Huntington High School announced Weston Reynolds valedictorian and Bailey Stewart salutatorian of the class of 2019.

Weston will be attending Texas Tech University to obtain a degree in agriculture communications with a minor in wind energy to become a lobbyist for wing energy in Austin or Washington D.C. Weston said a seventh-grade teacher of his had a significant influence on his desire to do well in school.

“BEfore seventh-grade, I did relatively well with my academics, but I didn’t really have a sense of ambition about being successful later on,” Weston said. “Once I met him, he encouraged me, not to be more proficient in his subject or in academics in general, but to live a better life and be a better person. He displayed to me some of the great qualities I could take on to be successful in my endeavors.”

Bailey will be attending Texas A&M to obtain a biomedical degree in hopes of becoming a large and small animal vet and opening her own clinic one day.

“I’ve always tried to do my best in everything, and I knew I could do well in school,” Bailey said. “Anything less than what I expected of myself was not OK, especially when trying to become a vet.”

Bailey and Weston also wanted to thank their parents for the wonderful support they gave them over their educational career.

Weston has participated in student council, cross country, basketball and track, and he was the president of FFA, the president of National Honor Society and the club and state president of 4-H.

Bailey has participated in student council, Drug Free All Stars, volleyball, softball, basketball and track, and she was the secretary of FFA and the treasurer of National Honor Society. She also works five-plus days a week at a vet clinic.

To manage all the activities and coursework of high school, Bailey said she makes an effort to plan out her time and schedule her week. She uses a planner, but she said sometimes there isn’t enough time to write everything in the planner, so she has to keep it straight in her head.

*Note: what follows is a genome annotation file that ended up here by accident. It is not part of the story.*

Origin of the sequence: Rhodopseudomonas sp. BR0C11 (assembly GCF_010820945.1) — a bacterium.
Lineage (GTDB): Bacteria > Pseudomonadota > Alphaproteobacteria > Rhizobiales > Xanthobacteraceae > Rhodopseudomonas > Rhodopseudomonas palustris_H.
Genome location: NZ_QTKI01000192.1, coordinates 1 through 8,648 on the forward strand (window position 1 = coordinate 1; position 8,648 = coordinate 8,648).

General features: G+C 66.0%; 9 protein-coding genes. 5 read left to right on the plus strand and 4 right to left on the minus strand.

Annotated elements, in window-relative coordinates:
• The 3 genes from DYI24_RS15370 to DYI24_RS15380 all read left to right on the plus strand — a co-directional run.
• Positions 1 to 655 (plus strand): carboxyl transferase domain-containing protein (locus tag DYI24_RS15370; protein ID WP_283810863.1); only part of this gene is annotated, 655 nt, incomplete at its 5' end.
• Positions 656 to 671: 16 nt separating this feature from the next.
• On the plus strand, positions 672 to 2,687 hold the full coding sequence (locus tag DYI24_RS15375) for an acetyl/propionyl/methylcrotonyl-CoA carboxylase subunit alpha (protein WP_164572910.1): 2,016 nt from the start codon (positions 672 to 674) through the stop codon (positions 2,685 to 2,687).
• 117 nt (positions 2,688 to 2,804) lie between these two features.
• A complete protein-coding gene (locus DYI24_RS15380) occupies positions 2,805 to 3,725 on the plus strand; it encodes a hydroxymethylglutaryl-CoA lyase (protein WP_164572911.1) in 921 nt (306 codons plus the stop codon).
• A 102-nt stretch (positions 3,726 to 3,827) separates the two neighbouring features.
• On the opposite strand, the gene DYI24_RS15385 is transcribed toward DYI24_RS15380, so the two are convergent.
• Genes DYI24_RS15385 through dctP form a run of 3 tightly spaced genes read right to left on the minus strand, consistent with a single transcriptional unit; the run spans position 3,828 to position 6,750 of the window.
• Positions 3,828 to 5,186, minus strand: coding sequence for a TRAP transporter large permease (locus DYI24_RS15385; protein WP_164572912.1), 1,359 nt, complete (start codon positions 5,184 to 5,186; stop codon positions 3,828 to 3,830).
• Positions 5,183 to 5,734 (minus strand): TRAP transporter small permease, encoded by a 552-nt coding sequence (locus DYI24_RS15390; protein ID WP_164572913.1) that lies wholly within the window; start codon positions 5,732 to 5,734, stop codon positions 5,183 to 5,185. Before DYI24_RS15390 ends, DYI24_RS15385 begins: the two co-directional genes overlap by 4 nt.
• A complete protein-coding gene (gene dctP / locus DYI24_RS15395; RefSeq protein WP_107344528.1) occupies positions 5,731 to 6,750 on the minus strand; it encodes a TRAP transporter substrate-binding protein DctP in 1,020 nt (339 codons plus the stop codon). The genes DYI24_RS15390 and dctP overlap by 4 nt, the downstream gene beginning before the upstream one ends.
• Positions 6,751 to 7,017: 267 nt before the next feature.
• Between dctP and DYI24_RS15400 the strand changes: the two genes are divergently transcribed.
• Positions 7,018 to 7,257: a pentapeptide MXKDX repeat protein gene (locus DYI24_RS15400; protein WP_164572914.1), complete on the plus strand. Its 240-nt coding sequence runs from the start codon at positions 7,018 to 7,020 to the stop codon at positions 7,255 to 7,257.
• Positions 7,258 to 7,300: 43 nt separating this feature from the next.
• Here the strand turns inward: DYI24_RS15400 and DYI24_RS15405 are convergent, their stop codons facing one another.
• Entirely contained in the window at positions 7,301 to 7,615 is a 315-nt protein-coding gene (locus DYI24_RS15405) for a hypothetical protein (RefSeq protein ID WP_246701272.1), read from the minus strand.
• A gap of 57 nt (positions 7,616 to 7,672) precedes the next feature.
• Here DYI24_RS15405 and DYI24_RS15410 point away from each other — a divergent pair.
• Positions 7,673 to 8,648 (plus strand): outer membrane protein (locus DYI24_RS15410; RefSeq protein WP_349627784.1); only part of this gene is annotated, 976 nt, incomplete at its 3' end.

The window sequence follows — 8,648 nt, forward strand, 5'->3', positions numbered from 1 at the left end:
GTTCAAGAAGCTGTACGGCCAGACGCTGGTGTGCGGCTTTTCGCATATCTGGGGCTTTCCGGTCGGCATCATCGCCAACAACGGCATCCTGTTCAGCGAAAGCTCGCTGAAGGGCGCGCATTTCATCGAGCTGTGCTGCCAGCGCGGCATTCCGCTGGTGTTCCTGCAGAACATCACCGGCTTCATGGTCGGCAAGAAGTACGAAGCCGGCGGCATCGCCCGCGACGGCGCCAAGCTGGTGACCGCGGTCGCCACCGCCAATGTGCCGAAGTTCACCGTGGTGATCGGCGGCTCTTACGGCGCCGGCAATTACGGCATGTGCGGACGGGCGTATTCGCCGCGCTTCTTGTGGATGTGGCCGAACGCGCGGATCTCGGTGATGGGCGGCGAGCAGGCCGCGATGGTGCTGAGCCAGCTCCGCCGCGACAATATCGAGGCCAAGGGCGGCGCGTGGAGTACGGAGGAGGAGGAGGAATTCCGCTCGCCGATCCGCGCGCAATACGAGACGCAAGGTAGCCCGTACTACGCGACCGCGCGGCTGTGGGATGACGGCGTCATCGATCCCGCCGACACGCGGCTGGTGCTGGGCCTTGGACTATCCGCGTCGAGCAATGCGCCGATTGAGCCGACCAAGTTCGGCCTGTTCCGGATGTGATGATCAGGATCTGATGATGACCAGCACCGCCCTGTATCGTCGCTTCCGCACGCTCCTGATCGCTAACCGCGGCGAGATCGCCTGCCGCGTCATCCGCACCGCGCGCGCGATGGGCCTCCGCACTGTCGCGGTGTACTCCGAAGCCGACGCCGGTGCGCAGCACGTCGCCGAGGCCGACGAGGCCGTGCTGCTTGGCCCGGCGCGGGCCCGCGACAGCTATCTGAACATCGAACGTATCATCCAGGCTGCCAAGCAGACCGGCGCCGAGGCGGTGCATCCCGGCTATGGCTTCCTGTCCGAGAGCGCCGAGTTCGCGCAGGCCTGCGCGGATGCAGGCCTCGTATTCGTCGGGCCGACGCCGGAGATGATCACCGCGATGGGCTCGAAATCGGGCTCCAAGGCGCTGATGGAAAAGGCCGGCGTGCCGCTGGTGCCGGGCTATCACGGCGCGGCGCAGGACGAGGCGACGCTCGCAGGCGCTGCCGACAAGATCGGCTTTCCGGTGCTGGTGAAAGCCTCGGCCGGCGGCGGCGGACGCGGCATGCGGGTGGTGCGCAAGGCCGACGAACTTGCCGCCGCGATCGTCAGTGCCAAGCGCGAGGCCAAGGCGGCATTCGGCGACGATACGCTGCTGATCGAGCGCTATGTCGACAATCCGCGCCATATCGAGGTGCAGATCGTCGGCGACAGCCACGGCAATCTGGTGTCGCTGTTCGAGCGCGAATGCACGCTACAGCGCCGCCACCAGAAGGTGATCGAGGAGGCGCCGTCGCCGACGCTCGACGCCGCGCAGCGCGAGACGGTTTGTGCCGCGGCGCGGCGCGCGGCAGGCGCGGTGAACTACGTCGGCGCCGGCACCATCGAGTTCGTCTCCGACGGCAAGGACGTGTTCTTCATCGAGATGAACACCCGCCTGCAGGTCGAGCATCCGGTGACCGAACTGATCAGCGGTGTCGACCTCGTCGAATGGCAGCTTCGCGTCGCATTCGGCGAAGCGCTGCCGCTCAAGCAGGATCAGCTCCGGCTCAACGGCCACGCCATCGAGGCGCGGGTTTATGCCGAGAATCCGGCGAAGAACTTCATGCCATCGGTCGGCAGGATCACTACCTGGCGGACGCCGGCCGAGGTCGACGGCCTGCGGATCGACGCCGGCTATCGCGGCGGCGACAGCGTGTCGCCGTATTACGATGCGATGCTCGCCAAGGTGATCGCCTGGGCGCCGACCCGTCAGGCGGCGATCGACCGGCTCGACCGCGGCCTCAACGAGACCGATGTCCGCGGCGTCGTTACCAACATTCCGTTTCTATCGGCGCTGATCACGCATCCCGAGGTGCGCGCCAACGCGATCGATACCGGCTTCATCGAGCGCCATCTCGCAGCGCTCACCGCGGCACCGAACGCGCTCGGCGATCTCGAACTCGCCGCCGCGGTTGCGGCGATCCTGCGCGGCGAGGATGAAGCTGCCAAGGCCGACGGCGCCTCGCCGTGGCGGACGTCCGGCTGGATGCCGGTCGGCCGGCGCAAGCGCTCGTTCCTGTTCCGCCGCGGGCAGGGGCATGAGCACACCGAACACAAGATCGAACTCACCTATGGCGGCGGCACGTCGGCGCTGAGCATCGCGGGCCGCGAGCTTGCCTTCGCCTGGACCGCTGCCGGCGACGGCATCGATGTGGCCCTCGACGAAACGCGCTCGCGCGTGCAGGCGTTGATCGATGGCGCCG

“I just have to make sure I plan everything out, so I don’t lose a good bit of sleep here and there studying for tests,” Bailey said.

Weston said it took having a clear understanding of his priorities to manage his time efficiently.

“What’s motivated me in high school is being able to see beyond a Friday or a Saturday night hanging out with friends, understanding that what I do now is going to determine my future,” Weston said. “Being someone who’s had their life goals and their college aspirations planned out for a while, it’s just imagining that and understanding that in order to reach that point, I have to put in the work now.”

Despite the work, the two said they’ve made plenty of great memories over high school. Bailey said the moment she passed her certified medical assistant exam last year was amazing.

“I’ve always wanted to be a vet since before I can remember,” Bailey said. “Getting any certifications in the medical field is a step in the right direction. Even though I’m not currently using the certification, it’s still cool to look back and see all that hard work for three years paid off.”

For Weston, it was the experience of going to national FFA and competing in the prepared public speaking competition.

“Ever since the first period of the first day of my freshman year when I walked into ag class and I was overwhelmed with the district banners from all the way back to the 1950s and 1940s, my goal throughout high school has been to bring back as many of these as I can,” Weston said. “Going to nationals to represent Texas FFA was certainly an amazing experience. All we were used to was seeing Texas on the back of everybody’s jackets — that was life as we knew it — and then you’re in the minority going to nationals. It was definitely cool being the one person representing Texas.”

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